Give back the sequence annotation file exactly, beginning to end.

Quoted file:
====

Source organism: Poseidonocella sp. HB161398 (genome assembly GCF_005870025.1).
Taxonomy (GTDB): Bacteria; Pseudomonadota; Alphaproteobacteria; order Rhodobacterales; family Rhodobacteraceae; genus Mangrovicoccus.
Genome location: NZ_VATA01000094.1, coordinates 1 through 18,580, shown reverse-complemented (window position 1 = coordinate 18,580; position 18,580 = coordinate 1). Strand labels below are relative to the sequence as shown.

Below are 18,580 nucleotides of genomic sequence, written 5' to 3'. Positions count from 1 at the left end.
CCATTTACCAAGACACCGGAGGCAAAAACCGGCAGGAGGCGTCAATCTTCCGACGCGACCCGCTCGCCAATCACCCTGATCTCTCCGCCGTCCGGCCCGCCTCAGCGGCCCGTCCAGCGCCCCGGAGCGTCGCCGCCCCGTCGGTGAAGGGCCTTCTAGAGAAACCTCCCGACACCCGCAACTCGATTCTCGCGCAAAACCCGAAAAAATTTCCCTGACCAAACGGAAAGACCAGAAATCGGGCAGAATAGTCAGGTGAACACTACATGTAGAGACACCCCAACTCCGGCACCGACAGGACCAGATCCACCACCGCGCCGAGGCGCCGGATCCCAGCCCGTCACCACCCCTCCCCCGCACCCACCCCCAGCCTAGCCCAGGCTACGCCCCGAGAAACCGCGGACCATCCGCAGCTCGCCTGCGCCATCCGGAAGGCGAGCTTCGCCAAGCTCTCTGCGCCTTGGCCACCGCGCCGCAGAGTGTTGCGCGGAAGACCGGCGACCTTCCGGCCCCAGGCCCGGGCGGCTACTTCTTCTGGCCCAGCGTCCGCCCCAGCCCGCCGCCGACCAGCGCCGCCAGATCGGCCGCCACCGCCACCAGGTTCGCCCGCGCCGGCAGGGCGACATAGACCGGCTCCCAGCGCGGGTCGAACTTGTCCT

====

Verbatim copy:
Source organism: Poseidonocella sp. HB161398 (genome assembly GCF_005870025.1).
Taxonomy (GTDB): Bacteria; Pseudomonadota; Alphaproteobacteria; order Rhodobacterales; family Rhodobacteraceae; genus Mangrovicoccus.
Genome location: NZ_VATA01000094.1, coordinates 1 through 18,580, shown reverse-complemented (window position 1 = coordinate 18,580; position 18,580 = coordinate 1). Strand labels below are relative to the sequence as shown.

Below are 18,580 nucleotides of genomic sequence, written 5' to 3'. Positions count from 1 at the left end.
CCATTTACCAAGACACCGGAGGCAAAAACCGGCAGGAGGCGTCAATCTTCCGACGCGACCCGCTCGCCAATCACCCTGATCTCTCCGCCGTCCGGCCCGCCTCAGCGGCCCGTCCAGCGCCCCGGAGCGTCGCCGCCCCGTCGGTGAAGGGCCTTCTAGAGAAACCTCCCGACACCCGCAACTCGATTCTCGCGCAAAACCCGAAAAAATTTCCCTGACCAAACGGAAAGACCAGAAATCGGGCAGAATAGTCAGGTGAACACTACATGTAGAGACACCCCAACTCCGGCACCGACAGGACCAGATCCACCACCGCGCCGAGGCGCCGGATCCCAGCCCGTCACCACCCCTCCCCCGCACCCACCCCCAGCCTAGCCCAGGCTACGCCCCGAGAAACCGCGGACCATCCGCAGCTCGCCTGCGCCATCCGGAAGGCGAGCTTCGCCAAGCTCTCTGCGCCTTGGCCACCGCGCCGCAGAGTGTTGCGCGGAAGACCGGCGACCTTCCGGCCCCAGGCCCGGGCGGCTACTTCTTCTGGCCCAGCGTCCGCCCCAGCCCGCCGCCGACCAGCGCCGCCAGATCGGCCGCCACCGCCACCAGGTTCGCCCGCGCCGGCAGGGCGACATAGACCGGCTCCCAGCGCGGGTCGAACTTGTCCT